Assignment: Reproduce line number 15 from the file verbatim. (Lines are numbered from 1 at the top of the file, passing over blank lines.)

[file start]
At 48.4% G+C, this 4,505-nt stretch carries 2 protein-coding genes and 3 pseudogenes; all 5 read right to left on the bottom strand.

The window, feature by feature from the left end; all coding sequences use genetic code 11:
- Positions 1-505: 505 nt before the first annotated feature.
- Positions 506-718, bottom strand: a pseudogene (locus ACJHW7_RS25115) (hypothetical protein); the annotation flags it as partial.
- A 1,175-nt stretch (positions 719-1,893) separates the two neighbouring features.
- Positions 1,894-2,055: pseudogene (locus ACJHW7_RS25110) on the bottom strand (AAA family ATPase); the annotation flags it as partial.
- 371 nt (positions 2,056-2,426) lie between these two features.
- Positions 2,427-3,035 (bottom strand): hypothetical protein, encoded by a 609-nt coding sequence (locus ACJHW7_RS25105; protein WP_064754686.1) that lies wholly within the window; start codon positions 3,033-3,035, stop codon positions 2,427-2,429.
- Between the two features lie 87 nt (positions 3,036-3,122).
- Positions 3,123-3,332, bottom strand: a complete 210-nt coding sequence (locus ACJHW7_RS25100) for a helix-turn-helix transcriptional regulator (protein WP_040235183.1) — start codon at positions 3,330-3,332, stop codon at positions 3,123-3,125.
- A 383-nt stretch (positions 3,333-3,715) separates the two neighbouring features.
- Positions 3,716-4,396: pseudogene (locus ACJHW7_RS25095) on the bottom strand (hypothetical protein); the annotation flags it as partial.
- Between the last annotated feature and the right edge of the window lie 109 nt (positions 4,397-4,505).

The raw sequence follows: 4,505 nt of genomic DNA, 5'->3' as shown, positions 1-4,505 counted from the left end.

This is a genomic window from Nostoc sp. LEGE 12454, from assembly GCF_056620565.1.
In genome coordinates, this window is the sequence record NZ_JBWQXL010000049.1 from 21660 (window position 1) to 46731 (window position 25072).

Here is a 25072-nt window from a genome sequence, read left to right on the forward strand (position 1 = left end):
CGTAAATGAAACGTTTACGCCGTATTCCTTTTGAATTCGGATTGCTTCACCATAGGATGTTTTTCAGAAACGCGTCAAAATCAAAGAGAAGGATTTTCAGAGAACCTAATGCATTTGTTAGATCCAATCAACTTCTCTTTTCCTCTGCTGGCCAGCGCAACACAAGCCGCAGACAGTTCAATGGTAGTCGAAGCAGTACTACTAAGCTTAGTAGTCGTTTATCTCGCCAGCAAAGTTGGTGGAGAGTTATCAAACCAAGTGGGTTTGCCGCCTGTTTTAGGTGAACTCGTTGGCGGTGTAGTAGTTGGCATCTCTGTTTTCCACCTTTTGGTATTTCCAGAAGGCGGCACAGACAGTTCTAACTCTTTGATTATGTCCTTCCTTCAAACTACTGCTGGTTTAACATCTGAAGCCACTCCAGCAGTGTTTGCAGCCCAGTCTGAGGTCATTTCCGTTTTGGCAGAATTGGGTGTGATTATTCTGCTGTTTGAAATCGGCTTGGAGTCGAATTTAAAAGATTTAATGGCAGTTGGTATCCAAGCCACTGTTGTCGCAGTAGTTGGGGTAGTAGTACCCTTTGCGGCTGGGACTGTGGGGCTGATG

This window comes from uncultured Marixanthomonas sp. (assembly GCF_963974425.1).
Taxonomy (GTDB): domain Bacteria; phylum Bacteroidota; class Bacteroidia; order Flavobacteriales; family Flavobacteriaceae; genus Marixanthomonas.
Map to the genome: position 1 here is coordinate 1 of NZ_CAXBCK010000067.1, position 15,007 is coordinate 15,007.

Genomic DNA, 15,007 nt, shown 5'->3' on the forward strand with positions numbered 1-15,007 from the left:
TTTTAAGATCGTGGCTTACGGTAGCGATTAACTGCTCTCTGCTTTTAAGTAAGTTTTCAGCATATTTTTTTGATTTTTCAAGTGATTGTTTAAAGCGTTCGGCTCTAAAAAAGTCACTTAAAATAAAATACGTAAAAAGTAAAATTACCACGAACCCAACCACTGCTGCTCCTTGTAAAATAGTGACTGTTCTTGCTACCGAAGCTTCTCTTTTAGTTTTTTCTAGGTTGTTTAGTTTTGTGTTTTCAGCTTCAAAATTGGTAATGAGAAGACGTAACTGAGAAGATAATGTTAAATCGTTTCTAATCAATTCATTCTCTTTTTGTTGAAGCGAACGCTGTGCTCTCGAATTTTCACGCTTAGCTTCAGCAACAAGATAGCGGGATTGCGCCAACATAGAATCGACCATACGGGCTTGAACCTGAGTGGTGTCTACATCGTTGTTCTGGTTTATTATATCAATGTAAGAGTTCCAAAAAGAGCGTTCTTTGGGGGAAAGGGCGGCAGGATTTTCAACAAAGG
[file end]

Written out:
This is a genomic window from Nostoc sp. LEGE 12454, from assembly GCF_056620565.1.